LAX airport awards $4.9bn contract for automated transit system to LINXS
The Los Angeles World Airports (LAWA) Board of Commissioners has awarded the LAX Integrated Express solutions (LINXS) consortium with a $4.9bn contract to design, construct and operate the Automated People Mover (APM) project at Los Angeles International Airport (LAX).
The contract will require LINXS to maintain and operate the APM transit system for 30 years, with Bombardier set to provide the operating system (OS) for the project, alongside the transit vehicles.
“We are thrilled to begin work on this project, which will transform the experience for travelers at one of America’s busiest and most iconic airports, while bringing jobs and workforce development opportunities to the local community,” said LINXS.
“We are also excited to join with LAWA on its first public-private partnership, providing a best-value technical and financial solution to extend LAX’s world-class facilities, reduce congestion and provide time-certain travel options.”
Once complete, it is estimated that the APM will carry up to 10,000 passengers each hour, equating to an estimated 85.1mn passengers each year.
The system is scheduled to be operational in 2023.
217,000 extra workers needed to meet COVID-19 recovery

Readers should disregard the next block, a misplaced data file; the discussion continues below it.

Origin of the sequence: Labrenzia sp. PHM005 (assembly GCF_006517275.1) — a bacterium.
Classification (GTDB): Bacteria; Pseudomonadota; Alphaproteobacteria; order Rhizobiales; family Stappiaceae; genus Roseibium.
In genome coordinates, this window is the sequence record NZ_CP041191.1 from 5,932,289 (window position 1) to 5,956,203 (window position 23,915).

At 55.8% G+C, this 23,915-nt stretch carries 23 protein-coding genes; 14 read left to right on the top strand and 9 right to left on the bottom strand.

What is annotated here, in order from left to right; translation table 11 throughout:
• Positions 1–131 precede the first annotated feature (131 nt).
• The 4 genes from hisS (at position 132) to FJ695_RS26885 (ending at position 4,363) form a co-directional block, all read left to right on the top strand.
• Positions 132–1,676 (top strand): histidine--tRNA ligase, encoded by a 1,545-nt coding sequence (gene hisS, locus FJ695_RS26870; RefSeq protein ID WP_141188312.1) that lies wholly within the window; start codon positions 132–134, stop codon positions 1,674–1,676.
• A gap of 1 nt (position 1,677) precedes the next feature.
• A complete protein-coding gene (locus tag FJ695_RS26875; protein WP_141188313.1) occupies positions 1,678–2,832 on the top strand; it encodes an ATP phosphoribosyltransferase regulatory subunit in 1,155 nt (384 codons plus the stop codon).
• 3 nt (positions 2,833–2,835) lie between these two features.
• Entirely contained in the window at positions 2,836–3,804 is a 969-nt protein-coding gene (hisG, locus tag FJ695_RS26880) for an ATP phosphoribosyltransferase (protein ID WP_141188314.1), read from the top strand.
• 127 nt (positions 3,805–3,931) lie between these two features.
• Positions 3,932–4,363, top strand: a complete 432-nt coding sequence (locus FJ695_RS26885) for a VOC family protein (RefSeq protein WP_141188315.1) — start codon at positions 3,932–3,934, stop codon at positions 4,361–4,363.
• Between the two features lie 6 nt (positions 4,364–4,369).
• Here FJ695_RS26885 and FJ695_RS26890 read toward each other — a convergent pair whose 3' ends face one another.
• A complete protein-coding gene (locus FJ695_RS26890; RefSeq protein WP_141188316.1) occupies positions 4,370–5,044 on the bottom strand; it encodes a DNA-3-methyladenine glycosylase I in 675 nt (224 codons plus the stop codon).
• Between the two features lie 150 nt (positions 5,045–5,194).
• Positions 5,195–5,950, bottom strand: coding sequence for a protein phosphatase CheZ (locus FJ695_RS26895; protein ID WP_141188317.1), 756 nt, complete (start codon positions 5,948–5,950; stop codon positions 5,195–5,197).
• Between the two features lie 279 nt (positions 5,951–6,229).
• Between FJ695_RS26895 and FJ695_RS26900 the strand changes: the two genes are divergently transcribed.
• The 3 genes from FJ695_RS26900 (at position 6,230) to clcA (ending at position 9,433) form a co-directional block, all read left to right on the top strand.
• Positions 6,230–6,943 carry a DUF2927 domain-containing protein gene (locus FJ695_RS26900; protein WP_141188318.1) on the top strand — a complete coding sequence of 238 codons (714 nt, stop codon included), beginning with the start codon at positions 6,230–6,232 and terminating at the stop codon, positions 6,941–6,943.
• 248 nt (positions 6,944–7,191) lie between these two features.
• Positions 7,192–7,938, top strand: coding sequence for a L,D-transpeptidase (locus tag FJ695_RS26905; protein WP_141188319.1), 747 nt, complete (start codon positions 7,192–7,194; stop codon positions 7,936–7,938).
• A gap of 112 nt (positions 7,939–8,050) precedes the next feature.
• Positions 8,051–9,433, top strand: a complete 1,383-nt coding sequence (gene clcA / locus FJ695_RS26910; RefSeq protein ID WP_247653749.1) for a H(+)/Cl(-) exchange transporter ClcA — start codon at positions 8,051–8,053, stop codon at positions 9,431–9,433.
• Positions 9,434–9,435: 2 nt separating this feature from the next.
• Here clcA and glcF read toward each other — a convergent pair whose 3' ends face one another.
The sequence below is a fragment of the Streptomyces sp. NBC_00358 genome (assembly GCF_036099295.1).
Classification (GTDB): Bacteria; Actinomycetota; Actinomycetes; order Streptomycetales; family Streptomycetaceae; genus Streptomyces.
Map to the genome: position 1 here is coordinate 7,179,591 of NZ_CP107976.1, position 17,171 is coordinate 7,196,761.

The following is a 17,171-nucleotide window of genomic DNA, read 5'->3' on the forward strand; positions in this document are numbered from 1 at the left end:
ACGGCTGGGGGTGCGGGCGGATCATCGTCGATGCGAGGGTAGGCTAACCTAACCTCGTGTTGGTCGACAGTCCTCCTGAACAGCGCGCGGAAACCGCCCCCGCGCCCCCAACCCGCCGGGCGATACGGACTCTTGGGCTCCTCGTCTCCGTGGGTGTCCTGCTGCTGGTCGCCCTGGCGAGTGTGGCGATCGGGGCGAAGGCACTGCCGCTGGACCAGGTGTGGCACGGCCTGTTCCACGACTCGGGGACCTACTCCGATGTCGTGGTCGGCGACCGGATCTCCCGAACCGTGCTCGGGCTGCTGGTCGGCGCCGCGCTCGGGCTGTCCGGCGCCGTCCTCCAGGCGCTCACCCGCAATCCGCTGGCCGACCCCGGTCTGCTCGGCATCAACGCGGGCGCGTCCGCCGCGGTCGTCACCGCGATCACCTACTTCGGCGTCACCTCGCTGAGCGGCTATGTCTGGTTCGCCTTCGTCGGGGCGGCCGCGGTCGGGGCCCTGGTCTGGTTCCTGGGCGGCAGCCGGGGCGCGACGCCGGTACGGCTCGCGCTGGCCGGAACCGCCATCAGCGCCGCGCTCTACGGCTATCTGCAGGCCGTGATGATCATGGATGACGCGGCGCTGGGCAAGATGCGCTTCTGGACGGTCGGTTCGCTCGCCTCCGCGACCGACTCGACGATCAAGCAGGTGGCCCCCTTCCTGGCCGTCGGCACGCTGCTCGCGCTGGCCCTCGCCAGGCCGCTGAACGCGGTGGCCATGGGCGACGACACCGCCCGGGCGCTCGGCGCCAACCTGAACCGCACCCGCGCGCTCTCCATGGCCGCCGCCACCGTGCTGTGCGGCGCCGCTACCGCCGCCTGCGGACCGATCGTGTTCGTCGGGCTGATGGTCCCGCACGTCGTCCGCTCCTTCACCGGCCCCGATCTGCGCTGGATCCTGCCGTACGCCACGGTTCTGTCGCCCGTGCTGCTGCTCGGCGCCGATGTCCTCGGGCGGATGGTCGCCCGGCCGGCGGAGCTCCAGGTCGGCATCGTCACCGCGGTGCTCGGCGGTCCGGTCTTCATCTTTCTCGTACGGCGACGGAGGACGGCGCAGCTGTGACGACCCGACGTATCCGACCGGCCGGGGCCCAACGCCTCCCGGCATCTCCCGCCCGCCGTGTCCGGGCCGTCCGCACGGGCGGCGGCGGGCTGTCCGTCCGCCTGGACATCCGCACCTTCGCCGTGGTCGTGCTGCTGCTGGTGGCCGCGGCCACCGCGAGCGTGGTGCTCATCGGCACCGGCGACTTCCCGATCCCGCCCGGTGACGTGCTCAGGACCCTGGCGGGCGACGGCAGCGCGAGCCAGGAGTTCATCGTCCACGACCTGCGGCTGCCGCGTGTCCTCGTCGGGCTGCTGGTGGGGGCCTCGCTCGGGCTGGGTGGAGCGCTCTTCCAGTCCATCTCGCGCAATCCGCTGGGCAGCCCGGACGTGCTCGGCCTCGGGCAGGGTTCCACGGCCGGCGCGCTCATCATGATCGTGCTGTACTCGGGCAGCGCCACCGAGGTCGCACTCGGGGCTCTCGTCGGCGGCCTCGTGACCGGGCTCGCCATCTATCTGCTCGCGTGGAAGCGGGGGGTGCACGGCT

As the construction industry’s recovery progresses, the Construction Industry Training Board’s (CITB) Construction Skills Network (CSN) forecasts have led the organisation to believe the industry will reach 2019 levels of output in 2022.
The CSN says there will be an increase in the number of construction workers in “most English regions” by 2025, with demands forecasted at a 1.7% rise for the East Midlands, and a 1.4% rise for the West Midlands.
Scotland and Wales are also predicted to see a surge in demand for construction workers with a total increase of 1.4% and 0.7% respectively. The North East is the only region to see a slight decline in workforce demand at -0.1%.
Wood and interior fit-out trades among the most desirable during COVID-19
According to CSN’s forecast, the trades that are the most wanted are those of wood and interior fit-outs, with both requiring around 5,500 workers per year. Other in-demand trades include technical staff and other construction professionals, requiring 5,150 workers each year, construction managers at 3,600, and the electrical installation trade, which requires 3,400 staff per year.
There is also expected to be demand for 7,850 non-construction, office-based professionals and technical and IT support staff each year. Steve Radley, Policy Director at CITB, said: “It’s great to see construction coming back so strongly and creating lots of job opportunities.
“We need to adopt new approaches to meet these growing skills needs and deliver these quickly. We are working closely with the government and FE to build better bridges between FE and work and make apprenticeships more flexible. We are also making significant investments in supporting work experience that make it easier for employers to bring in new blood.
“We must also make sure that we invest in the skills that will drive change and meet new and growing needs such as Net Zero emissions and Building Safety. We will be announcing plans soon to tackle specific skills and occupations such as leadership and management, digital skills, and skills related to energy efficiency”, he said.